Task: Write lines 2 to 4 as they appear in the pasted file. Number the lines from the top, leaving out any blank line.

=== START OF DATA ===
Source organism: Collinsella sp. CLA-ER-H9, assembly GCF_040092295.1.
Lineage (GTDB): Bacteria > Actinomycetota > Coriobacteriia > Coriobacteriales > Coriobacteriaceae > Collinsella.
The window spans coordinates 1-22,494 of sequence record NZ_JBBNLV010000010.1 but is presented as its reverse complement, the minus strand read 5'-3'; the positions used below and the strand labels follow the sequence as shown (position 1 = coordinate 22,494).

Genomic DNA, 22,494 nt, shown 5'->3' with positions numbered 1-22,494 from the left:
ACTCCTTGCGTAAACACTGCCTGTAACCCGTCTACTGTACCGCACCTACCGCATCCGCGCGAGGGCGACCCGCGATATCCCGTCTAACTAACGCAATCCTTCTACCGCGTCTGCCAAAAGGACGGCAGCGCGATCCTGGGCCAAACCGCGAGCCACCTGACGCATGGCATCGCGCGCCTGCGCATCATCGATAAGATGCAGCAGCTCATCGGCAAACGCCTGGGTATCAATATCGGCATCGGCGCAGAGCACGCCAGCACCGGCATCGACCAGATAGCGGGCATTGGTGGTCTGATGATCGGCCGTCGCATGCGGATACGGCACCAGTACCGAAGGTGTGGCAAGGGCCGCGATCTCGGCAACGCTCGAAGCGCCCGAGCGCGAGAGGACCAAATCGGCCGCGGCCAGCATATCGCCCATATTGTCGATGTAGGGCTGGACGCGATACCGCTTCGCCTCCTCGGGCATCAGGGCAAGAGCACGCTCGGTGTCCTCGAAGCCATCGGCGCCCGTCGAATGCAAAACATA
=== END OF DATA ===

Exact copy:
Lineage (GTDB): Bacteria > Actinomycetota > Coriobacteriia > Coriobacteriales > Coriobacteriaceae > Collinsella.
The window spans coordinates 1-22,494 of sequence record NZ_JBBNLV010000010.1 but is presented as its reverse complement, the minus strand read 5'-3'; the positions used below and the strand labels follow the sequence as shown (position 1 = coordinate 22,494).

Genomic DNA, 22,494 nt, shown 5'->3' with positions numbered 1-22,494 from the left: